[15]

U. Hommen, J. M. Baveco, N. Galic and P. J. van den Brink, Potential application of ecological models in the European environmental risk assessment of chemicals I: review of protection goals in EU directives and regulations,, Integrated Environmental Assessment and Management, 6 (2010), 325.  doi: 10.1002/ieam.69.  Google Scholar

[16]

M. Kot, Elements of Mathematical Ecology,, Cambridge University Press, (2001).  doi: 10.1017/CBO9780511608520.  Google Scholar

[17]

J. D. Stark and J. E. Banks, Developing Demographic Toxicity Data: Optimizing Effort for Predicting Population Outcomes,, PeerJ, (2015).   Google Scholar

show all references

References:
[1]

K. Adoteye, H. T. Banks, K. Cross, S. Eytcheson, K. B. Flores, G. A. LeBlanc, T. Nguyen, C. Ross, E. Smith, M. Stemkovski and S. Stokely, Statistical validation of structured population models for Daphnia magna,, Mathematical Biosciences, 266 (2015), 73.  doi: 10.1016/j.mbs.2015.06.003.  Google Scholar

[2]

K. Adoteye, H. T. Banks, K. B. Flores and G. A. LeBlanc, Estimation of time-varying mortality rates using continuous models for Daphnia magna,, Applied Mathematical Letters, 44 (2015), 12.  doi: 10.1016/j.aml.2014.12.014.  Google Scholar

[3]

H. T. Banks, J. E. Banks, L. K. Dick and J. D. Stark, Estimation of dynamic rate parameters in insect populations undergoing sublethal exposure to pesticides,, Bulletin of Mathematical Biology, 69 (2007), 2139.  doi: 10.1007/s11538-007-9207-z.  Google Scholar

[4]

H. T. Banks, J. E. Banks, R. Everett and J. Stark, An Adaptive Feedback Methodology for Determining Information Content in Population Studies,, CRSC-TR15-12, (2015), 15.   Google Scholar

[5]

H. T. Banks, J. E. Banks, S. J. Joyner and J. D. Stark, Dynamic models for insect mortality due to exposure to insecticides,, Mathematical and Computer Modeling, 48 (2008), 316.  doi: 10.1016/j.mcm.2007.10.005.  Google Scholar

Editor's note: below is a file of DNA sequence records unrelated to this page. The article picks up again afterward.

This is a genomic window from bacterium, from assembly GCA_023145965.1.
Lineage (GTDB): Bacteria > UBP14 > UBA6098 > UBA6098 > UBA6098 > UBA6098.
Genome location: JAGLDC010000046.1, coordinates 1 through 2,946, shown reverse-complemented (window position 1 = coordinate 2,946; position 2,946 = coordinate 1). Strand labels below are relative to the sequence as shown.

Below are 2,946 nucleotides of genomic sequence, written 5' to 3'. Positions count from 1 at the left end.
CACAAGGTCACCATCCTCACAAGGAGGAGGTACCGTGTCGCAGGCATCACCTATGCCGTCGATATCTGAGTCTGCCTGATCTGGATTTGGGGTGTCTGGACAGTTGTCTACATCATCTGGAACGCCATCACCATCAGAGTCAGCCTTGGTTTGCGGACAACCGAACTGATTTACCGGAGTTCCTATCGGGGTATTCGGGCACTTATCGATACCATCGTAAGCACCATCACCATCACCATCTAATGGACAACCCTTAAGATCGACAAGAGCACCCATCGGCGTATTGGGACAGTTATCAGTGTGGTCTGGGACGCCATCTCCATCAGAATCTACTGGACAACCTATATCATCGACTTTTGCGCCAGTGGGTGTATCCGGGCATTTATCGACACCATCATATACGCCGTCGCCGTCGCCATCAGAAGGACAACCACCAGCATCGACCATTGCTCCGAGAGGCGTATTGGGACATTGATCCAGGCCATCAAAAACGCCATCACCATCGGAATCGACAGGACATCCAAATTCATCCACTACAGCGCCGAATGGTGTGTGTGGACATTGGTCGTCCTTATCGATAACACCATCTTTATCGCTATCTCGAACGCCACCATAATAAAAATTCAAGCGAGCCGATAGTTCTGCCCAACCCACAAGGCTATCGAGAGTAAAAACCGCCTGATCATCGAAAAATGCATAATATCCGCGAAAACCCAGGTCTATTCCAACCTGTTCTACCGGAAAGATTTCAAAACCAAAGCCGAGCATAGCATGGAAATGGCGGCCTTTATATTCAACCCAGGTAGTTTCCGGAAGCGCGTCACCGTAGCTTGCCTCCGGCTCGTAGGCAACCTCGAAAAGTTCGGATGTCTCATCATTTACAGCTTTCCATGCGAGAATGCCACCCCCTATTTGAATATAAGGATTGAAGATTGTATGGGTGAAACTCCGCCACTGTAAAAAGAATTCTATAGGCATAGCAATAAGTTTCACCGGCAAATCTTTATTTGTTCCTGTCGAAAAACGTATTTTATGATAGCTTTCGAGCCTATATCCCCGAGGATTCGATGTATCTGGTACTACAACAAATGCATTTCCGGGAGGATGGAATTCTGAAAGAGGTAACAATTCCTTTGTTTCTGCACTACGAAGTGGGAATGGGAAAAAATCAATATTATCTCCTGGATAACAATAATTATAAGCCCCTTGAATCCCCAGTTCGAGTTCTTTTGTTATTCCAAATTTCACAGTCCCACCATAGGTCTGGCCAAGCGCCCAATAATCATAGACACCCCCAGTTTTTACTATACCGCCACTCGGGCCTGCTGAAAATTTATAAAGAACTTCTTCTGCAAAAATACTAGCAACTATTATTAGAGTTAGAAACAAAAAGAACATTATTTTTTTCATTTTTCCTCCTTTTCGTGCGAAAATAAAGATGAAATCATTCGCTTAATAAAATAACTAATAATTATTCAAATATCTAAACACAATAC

[6]

J. E. Banks, L. K. Dick, H. T. Banks and J. D. Stark, Time-varying vital rates in ecotoxicology: Selective pesticides and aphid population dynamics,, Ecological Modeling, 210 (2008), 155.  doi: 10.1016/j.ecolmodel.2007.07.022.  Google Scholar

[7]

H. T. Banks, S. Hu and W. C. Thompson, Modeling and Inverse Problems in the Presence of Uncertainty,, CRC Press, (2014).   Google Scholar

[8]

H. T. Banks and H. T. Tran, Mathematical and Experimental Modeling of Physical and Biological Processes,, CRC Press, (2009).   Google Scholar

[9]

J. R. Carey, Applied Demography for Biologists with Special Emphasis on Insects,, Oxford University Press, (1993).   Google Scholar

[10]

V. E. Forbes and P. Calow, Is the per capita rate of increase a good measure of population-level effects in ecotoxicology?, Environmental Toxicology and Chemistry, 18 (1999), 1544.  doi: 10.1002/etc.5620180729.  Google Scholar

[11]

V. E. Forbes and P. Calow, Extrapolation in ecological risk assessment: Balancing pragmatism and precaution in chemical controls legislation,, Bioscience, 52 (2002), 249.   Google Scholar

[12]

V. E. Forbes and P. Calow, Population growth rate as a basis for ecological risk assessment of toxic chemicals,, Philosophical Transaction of the Royal Society, 357 (2002), 1299.   Google Scholar

[13]

N. Hanson and J. D. Stark, A comparison of simple and complex population models to reduce uncertainty in ecological risk assessments of chemicals: Example with three species of Daphnia,, Ecotoxicology, 20 (2011), 1268.  doi: 10.1007/s10646-011-0675-4.  Google Scholar

[14]

N. Hanson and J. D. Stark, Utility of population models to reduce uncertainty and increase value relevance in ecological risk assessments of pesticides: An example based on acute mortality data for Daphnids,, Integrated Environmental Assessment and Management, 8 (2012), 262.  doi: 10.1002/ieam.272.  Google Scholar

[15]

U. Hommen, J. M. Baveco, N. Galic and P. J. van den Brink, Potential application of ecological models in the European environmental risk assessment of chemicals I: review of protection goals in EU directives and regulations,, Integrated Environmental Assessment and Management, 6 (2010), 325.  doi: 10.1002/ieam.69.  Google Scholar

[16]

M. Kot, Elements of Mathematical Ecology,, Cambridge University Press, (2001).  doi: 10.1017/CBO9780511608520.  Google Scholar

[17]

J. D. Stark and J. E. Banks, Developing Demographic Toxicity Data: Optimizing Effort for Predicting Population Outcomes,, PeerJ, (2015).   Google Scholar